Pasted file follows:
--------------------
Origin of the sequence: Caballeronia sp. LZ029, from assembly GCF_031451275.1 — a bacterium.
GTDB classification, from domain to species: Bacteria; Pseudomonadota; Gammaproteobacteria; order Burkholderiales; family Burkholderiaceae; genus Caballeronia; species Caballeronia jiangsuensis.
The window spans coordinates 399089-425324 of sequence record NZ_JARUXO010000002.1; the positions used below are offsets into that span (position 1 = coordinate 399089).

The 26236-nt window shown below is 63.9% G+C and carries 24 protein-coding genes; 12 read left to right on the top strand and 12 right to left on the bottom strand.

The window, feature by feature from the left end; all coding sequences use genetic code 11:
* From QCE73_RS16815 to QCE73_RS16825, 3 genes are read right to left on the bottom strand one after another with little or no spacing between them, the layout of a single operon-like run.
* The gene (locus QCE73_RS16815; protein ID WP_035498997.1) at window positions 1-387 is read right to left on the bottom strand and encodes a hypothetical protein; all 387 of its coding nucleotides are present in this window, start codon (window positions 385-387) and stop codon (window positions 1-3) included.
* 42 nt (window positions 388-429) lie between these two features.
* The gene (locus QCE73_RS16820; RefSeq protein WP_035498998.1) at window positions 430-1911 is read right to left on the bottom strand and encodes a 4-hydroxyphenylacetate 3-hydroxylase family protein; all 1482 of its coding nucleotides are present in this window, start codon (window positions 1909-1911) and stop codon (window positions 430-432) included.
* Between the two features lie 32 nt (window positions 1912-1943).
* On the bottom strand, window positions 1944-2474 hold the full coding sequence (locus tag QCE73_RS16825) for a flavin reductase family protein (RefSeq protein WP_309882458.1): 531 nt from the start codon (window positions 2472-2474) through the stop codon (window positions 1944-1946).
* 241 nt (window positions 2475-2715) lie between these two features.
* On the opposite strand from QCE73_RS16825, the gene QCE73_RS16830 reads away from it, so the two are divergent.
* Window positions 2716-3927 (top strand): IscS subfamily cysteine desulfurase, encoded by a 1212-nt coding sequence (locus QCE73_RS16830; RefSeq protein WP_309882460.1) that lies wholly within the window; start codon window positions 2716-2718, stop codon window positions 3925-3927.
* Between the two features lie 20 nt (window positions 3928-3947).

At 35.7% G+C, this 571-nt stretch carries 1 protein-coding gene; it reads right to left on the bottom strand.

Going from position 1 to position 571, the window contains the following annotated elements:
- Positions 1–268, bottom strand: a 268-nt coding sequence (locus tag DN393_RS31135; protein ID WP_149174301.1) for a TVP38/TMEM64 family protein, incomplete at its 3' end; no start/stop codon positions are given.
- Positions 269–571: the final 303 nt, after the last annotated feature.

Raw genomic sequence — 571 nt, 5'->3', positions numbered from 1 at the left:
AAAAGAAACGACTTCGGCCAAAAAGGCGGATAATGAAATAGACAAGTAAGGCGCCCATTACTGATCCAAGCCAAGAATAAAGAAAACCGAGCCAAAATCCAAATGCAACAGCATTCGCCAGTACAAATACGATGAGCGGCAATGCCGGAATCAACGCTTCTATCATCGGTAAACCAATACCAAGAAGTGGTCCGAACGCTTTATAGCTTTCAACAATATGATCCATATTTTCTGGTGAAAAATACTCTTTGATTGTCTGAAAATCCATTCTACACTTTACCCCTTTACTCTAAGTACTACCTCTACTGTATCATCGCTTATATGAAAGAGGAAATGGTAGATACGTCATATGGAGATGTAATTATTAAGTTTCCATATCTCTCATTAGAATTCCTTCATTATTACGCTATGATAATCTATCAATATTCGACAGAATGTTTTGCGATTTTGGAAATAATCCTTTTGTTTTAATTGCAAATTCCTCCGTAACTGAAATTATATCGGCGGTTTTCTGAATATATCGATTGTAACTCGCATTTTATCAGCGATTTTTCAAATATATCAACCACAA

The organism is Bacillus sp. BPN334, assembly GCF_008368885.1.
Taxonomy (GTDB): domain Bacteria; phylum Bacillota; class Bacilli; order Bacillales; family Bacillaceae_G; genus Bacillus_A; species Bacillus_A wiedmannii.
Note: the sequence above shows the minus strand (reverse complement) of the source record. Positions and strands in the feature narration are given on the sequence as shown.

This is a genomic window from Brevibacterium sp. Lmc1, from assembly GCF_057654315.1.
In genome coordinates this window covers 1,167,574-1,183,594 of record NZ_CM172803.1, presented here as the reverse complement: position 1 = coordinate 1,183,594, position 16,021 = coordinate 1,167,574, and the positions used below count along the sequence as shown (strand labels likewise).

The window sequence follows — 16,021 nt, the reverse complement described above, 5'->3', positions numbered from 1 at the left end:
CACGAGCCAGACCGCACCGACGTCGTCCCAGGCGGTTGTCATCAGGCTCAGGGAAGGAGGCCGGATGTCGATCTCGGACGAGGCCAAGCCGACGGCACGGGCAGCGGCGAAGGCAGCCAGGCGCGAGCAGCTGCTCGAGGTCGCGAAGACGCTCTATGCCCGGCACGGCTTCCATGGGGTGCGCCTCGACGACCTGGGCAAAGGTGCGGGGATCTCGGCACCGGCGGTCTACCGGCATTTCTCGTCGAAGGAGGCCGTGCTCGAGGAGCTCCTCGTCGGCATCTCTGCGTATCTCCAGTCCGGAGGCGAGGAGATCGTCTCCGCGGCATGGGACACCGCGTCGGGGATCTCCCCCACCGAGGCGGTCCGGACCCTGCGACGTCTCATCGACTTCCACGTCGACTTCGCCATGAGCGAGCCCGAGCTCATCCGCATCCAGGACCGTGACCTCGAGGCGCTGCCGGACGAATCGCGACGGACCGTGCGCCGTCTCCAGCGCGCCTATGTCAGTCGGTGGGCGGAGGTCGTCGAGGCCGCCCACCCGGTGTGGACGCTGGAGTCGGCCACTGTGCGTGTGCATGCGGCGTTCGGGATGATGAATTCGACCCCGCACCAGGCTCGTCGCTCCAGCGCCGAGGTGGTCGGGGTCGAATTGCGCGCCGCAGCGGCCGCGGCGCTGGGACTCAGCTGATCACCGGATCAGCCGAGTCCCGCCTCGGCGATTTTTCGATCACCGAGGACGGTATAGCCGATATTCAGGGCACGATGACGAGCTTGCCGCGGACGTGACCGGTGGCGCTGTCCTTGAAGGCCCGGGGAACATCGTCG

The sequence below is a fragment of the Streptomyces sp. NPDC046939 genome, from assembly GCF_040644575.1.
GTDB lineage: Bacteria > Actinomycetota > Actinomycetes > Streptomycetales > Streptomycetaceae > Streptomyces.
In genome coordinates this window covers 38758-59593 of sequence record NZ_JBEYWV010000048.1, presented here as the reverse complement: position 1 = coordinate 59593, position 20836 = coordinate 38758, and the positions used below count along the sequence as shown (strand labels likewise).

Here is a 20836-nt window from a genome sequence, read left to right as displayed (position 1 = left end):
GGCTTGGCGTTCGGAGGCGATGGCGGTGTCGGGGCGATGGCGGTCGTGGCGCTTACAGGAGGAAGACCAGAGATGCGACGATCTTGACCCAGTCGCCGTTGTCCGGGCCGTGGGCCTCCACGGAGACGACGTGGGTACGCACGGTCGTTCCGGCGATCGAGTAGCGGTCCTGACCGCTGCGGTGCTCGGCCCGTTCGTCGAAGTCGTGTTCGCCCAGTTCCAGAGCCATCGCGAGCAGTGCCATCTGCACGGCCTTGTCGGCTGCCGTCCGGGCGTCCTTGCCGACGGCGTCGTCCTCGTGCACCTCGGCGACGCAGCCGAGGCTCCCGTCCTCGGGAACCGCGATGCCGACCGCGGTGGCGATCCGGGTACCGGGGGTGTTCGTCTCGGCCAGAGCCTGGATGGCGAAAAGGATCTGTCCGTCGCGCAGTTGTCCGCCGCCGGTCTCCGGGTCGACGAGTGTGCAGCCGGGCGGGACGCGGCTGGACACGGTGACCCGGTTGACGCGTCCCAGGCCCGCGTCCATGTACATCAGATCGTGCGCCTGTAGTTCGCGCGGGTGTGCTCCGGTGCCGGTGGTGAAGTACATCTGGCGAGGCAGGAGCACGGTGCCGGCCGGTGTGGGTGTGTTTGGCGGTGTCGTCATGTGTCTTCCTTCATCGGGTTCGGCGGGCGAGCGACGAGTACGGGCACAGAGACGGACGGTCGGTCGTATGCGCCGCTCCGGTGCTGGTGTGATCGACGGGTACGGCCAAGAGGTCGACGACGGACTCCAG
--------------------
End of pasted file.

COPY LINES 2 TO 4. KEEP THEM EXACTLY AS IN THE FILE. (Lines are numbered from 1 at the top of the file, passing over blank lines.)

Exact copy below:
GTDB classification, from domain to species: Bacteria; Pseudomonadota; Gammaproteobacteria; order Burkholderiales; family Burkholderiaceae; genus Caballeronia; species Caballeronia jiangsuensis.
The window spans coordinates 399089-425324 of sequence record NZ_JARUXO010000002.1; the positions used below are offsets into that span (position 1 = coordinate 399089).

The 26236-nt window shown below is 63.9% G+C and carries 24 protein-coding genes; 12 read left to right on the top strand and 12 right to left on the bottom strand.